Energy Storage is Key to Reducing the Cost of Fast Charging

“Fast” DC electric vehicle chargers that can charge up to 80 percent of a battery electric vehicle (BEV) in under 20 minutes are starting to sprout up in the U.S. Consumers are expected to be willing to pay up to the price of a movie ticket to wait minutes instead of hours to charge a vehicle.

While the convenience is nice for BEV drivers, fast charging has the potential to strain the grid or incur high “demand charges” for pulling power off the grid at peak times. If vehicle charging puts a business into the demand charge penalty zone during a peak time, the cost could be hundreds to thousands of dollars in a single day. Demand charge avoidance is necessary for operating DC fast charging stations, which can draw more than 50 kilowatts of power from the grid, or between 7 to 15 times as much power as “slow charging” a vehicle.

Ever since the first DC chargers were announced, the potential for using batteries to reduce the grid impact has been considered by several vendors. That potential is becoming reality as electric vehicle services company 350Green is deploying DC chargers in Chicago that will be supported by lithium ion batteries. 350Green will install 280 AC and fast DC chargers in the Chicago area as part of a smart grid hub that is being developed in the city in partnership with South Korea. Furthermore, the company has grand aspirations for tying batteries with vehicle charging across the country, and has expanded its business to include a battery assembly plant.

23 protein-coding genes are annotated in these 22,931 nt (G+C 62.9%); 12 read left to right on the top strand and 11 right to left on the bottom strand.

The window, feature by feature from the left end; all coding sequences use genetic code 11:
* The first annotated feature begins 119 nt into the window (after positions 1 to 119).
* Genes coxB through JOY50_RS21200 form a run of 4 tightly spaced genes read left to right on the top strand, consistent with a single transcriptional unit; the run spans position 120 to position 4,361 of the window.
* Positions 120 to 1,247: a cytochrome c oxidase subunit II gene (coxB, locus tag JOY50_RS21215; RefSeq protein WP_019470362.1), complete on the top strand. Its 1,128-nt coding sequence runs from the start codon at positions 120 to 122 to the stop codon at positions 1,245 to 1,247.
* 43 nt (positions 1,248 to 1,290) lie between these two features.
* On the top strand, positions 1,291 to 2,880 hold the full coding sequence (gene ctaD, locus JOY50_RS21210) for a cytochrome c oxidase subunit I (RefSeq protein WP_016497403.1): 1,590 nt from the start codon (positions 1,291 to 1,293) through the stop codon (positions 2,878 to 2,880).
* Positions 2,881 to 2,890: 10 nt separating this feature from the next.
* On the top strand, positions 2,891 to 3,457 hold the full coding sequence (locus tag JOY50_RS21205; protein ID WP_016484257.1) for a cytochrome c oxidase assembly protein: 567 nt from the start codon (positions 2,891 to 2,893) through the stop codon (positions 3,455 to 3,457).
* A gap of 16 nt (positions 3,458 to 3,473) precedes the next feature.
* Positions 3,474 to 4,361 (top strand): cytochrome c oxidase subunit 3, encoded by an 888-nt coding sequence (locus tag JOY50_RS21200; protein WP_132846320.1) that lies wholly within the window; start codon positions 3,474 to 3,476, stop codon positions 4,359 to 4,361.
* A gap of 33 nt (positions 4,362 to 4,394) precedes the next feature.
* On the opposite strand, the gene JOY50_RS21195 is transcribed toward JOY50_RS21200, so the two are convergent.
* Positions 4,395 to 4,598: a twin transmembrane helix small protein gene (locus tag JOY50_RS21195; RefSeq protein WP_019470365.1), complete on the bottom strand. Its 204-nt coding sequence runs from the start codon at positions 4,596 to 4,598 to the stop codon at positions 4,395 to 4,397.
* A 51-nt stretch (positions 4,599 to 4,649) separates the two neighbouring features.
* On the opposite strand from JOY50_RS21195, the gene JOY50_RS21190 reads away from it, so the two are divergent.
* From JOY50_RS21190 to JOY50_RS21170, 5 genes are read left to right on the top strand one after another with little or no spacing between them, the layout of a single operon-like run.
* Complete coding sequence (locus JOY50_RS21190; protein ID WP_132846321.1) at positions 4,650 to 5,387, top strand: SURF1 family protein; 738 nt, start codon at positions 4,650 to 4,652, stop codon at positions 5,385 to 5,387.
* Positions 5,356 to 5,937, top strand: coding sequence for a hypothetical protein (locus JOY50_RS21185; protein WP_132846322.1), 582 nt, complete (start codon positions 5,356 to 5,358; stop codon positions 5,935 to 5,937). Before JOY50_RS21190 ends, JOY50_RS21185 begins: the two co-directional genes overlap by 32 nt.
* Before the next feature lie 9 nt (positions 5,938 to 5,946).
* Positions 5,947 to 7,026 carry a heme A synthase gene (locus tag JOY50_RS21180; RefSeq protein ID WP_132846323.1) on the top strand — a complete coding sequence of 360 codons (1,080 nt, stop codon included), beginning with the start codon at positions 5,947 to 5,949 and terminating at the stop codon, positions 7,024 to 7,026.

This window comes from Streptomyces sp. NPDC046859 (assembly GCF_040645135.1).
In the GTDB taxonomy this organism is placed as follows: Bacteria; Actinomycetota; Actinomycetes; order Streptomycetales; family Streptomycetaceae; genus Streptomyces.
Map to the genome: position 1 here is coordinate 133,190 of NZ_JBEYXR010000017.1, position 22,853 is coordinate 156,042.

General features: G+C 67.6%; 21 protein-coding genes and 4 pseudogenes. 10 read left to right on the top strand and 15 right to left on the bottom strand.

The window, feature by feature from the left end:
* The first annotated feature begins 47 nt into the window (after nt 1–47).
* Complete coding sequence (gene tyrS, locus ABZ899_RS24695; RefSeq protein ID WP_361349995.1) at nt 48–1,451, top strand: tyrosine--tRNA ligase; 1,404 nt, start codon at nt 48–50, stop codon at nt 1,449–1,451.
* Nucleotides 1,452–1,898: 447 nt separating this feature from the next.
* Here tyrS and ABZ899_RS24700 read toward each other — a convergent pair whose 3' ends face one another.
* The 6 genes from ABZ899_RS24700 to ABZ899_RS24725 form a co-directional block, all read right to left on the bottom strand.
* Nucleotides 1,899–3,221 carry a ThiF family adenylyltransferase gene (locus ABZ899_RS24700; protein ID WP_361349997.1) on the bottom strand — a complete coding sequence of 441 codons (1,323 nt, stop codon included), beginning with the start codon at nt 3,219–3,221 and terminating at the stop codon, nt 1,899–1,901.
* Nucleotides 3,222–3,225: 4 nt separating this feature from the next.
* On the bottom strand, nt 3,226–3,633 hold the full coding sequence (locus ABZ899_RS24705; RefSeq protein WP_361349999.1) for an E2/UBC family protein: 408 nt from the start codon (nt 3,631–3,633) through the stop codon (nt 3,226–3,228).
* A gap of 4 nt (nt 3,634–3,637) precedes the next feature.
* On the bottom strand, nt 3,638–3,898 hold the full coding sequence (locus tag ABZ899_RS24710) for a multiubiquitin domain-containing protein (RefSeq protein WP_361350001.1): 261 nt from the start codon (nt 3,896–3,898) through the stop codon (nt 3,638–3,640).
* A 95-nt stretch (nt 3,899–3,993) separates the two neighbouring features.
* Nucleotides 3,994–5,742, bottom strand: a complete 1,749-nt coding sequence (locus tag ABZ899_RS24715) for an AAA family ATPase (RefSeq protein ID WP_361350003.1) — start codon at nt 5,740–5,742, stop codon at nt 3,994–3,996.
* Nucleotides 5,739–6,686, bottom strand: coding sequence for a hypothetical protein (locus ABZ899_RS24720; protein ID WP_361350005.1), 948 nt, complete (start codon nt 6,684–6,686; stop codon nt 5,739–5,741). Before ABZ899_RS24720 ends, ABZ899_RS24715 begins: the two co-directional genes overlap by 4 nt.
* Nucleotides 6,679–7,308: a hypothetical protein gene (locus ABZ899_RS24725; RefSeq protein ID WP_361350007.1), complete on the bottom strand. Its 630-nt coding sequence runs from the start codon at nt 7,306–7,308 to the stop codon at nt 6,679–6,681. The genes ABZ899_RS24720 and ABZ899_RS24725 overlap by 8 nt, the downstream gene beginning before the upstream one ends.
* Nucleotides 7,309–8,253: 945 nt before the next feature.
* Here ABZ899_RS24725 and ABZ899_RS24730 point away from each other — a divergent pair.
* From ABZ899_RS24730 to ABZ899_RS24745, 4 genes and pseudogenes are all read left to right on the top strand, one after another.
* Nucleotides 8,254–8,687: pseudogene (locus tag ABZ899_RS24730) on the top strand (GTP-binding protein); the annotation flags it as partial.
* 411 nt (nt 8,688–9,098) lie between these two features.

The project also includes equipment from Chicago-based lithium ion battery cell manufacturing company AllCell Technologies and the Illinois Institute of Technology, according to 350Green CEO Mariana Gerzanych. 350Green will open a battery plant in Chicago in August that is targeting grid energy storage applications beyond vehicle charging. Supporting EV charging is “just the tip of the iceberg” for creating services for the grid, according to Gerzanych. In addition to supporting fast DC charging, 350 Green is looking to use the battery systems to sell power back to the grid through ancillary services, and the company will sell battery packs to other grid services companies.

Gerzanych says the company is “cell and chemistry agnostic” in assembling its packs, which gives it flexibility in sourcing from multiple vendors. She expects to assemble 3 megawatts of batteries during the first year, with production starting in August. 350Green has been working on energy storage for 2 years, and other vendors are likely to offer battery systems optimized to support BEV charging soon.

350Green shopped the battery plant to several states and cities, according to Gerzanych. Chicago won because the city provided incentives that eliminated the higher cost of operating within the city limits. 350Green recently installed its first DC charger in California (pictured above) using equipment from Efacec.

Article by John Gartner, appearing courtesy the Matter Network.

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